- Impact on Society
- Impact on Future
Coupled with the rapid social change which often precedes or accompanies war, armed conflict leads to a breakdown in the family support systems so essential to a child's survival and development. Other forms of protection also slip away, particularly government and community support systems.
Child soldiers suffer many impacts from their recruitment into armies and from being forced to fight. However, the children are not the only ones who suffer. While this site is devoted to raising awareness about the use of child soldiers, one must not forget the societal impacts that child soldiers have. Yes, the impacts on the children come first and foremost, but one may not grasp the complete scope of the problem until one has viewed all of the aspects.
Child soldiers are used for many different reasons. One of these is a shortage of a standing army and battle-ready adults. As a result, the children are untrained and completely unprepared for the war they are suddenly immersed in. This inexperience leads to numerous injuries ranging from scars and lacerations to loss of limbs from explosions. These children who receive such wounds must bear reminders of their lives in the army on their bodies forever.
Disease and malnutrition kills more child soldiers than actual bullets.
Surprisingly, it is malnutrition and disease that takes far more children than any bullets or bombs. In Ishmael Beah’s tale of his childhood experience in Uganda fleeing the rebel army and suffering eventual impressment into a government army, he chronicles how the armed combatants merely took anything they wanted from villages, whether it be food, supplies, or the very children that lived there. Beah writes of ongoing food shortages throughout the country, where he and his companions nearly starved to death. In many cases around the world in child soldiering nations, children do starve to death. Disease is another large factor in the deaths of children in countries of conflict. During the climax of Somalia’s civil war, measles claimed the lives of over half the children in many areas. Many children in war-pocked nations die from diseases that we as Americans view as harmless, such as Diarrhea. According to the World Health Organization, 50% of the world’s refugees are infected with Tuberculosis. Other diseases such as cholera, malaria, and several acute respiratory infections are the causes of deaths in many children, both soldiers and refugees. Sadly, many younger boys and nearly all girls captured by armies who participate in child impressment are subject to rape, sexual harassment, and prostitution. This leads to the spread of Sexually Transmitted Diseases, including HIV, AIDS, and others. In addition, blood transfusion services with limited technology for blood testing only help to spread these diseases.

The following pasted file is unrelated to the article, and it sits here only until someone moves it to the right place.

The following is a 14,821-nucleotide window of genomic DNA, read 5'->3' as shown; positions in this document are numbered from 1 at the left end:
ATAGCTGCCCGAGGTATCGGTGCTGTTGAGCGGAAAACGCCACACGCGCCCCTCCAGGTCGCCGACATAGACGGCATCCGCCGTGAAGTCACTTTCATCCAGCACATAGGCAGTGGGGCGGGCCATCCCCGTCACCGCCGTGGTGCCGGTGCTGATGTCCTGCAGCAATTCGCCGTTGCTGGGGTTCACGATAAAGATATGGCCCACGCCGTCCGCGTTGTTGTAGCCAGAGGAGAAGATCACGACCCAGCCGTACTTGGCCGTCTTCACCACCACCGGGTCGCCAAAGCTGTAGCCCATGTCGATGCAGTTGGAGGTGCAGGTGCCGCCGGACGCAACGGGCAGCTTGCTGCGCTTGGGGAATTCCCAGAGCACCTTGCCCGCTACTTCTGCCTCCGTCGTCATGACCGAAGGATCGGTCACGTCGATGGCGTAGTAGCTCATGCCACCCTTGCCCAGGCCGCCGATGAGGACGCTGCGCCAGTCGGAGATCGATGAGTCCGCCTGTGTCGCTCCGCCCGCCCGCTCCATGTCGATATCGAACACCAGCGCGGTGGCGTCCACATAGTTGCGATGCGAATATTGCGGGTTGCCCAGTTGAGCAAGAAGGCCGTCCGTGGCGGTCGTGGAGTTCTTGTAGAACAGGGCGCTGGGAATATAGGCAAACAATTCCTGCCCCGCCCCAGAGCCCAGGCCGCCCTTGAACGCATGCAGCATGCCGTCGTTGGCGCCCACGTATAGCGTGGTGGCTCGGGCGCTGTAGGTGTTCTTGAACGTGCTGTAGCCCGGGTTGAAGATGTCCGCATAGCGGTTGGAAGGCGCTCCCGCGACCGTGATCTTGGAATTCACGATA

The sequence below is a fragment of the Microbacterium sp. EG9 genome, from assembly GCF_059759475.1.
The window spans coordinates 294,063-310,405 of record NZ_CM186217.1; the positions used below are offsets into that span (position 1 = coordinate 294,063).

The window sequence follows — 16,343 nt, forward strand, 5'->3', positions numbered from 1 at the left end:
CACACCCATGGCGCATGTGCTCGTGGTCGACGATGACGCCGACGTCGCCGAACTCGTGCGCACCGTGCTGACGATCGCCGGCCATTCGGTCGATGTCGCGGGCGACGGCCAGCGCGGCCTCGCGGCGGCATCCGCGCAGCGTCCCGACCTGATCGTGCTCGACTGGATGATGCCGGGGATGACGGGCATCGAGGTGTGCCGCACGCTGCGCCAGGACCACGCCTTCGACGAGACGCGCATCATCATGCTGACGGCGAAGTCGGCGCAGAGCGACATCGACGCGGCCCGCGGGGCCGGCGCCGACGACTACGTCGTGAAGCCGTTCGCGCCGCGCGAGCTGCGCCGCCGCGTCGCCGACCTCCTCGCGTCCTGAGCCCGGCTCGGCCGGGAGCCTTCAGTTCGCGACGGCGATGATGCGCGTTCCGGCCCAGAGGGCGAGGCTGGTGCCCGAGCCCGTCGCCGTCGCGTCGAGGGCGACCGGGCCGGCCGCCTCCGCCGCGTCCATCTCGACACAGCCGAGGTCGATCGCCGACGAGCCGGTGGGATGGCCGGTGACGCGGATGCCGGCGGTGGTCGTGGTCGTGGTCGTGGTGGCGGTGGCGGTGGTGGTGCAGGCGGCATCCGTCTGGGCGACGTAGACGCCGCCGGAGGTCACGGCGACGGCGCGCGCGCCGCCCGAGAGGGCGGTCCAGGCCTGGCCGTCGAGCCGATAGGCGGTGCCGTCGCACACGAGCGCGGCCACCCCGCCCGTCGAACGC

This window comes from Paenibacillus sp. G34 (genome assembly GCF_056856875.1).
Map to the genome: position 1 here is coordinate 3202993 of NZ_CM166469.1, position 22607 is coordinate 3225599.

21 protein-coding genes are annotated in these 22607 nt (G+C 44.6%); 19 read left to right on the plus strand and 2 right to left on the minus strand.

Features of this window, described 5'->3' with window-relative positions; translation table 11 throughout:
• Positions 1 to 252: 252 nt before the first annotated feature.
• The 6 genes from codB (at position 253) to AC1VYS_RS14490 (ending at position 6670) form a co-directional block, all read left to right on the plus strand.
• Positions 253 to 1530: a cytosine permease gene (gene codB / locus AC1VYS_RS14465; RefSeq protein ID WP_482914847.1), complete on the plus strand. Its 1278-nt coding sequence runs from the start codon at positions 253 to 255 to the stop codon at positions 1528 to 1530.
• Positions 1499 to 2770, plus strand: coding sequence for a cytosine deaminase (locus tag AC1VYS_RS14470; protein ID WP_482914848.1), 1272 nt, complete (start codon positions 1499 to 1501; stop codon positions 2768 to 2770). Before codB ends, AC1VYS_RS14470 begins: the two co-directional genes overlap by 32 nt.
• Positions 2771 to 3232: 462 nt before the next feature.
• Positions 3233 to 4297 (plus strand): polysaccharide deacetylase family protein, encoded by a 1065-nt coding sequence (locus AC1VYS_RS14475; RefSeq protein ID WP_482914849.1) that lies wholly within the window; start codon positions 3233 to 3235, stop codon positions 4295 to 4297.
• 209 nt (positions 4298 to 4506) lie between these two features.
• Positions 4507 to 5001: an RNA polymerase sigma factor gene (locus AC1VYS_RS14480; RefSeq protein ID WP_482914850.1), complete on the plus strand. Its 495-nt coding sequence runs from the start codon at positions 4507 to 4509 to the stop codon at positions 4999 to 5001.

In Real Numbers
In the past 20 years, it is estimated that 2 million children have died as a direct result of war between factions, and well over 6 million have been permanently disabled or direly injured. And this is only the physical impact.
Post-Traumatic Stress Disorder is the most common psychological impact on a child soldier.
Post-Traumatic Stress Disorder
Probably the most prominent mental impact on child soldiers is Post-traumatic Stress Disorder. According to the National Institute of Mental Health, "Post-Traumatic Stress Disorder, PTSD, is an anxiety disorder that can develop after exposure to a terrifying event or ordeal in which grave physical harm occurred or was threatened. Traumatic events that may trigger PTSD include violent personal assaults, natural or human-caused disasters, accidents, or military combat." In Ishmael Beah’s A Long Way Gone, he confirms this impact by his recount of terrible nightmares and an inability to sleep. Those whom PTSD has affected may experience flashbacks to their traumatic moment(s) in addition to nightmares and sleep loss, among others. Beah chronicles his own PTSD bouts, saying, "I had a dream that . . . a gunman stood on top of me. He placed his gun on my forehead. I immediately woke up . . . and began shooting inside the tent, until the thirty rounds in the magazine were finished . . . I was sweating, and they . . . gave me a few more of the white capsules."
Adjustment disorder occurs in many child soldiers as a result of the sudden change from civilian life to that of a soldier. The process by which the child is removed from the army only serves to compound the problem, as the child must undergo yet another rapid lifestyle change. In the first phase, the children lose their identities to the war, and more importantly, they lose their childhood. A child's innocence is one of the most precious and fragile things in the world, and while most children around the world go through a gradual process, child soldiers have not only their innocence, but their entire childhood stolen away from them. One day, a boy is splashing in the river, and three days later, he is killing men with a machine gun. However, this is not where the disorder becomes a problem. In the second phase, the child is forced to reintegrate with society, to regain his or her identity and to become as much like a child again as is possible. This is something that occurs none too easily. Those child soldiers who are able and willing to return to school find themselves far behind in their studies, not to mention a sense of apathy following the horrors they were forced to endure. No matter what the situation, adjustment disorder will continue to plague a child soldier for a long time after they have appeared to adjust to a new environment on the surface.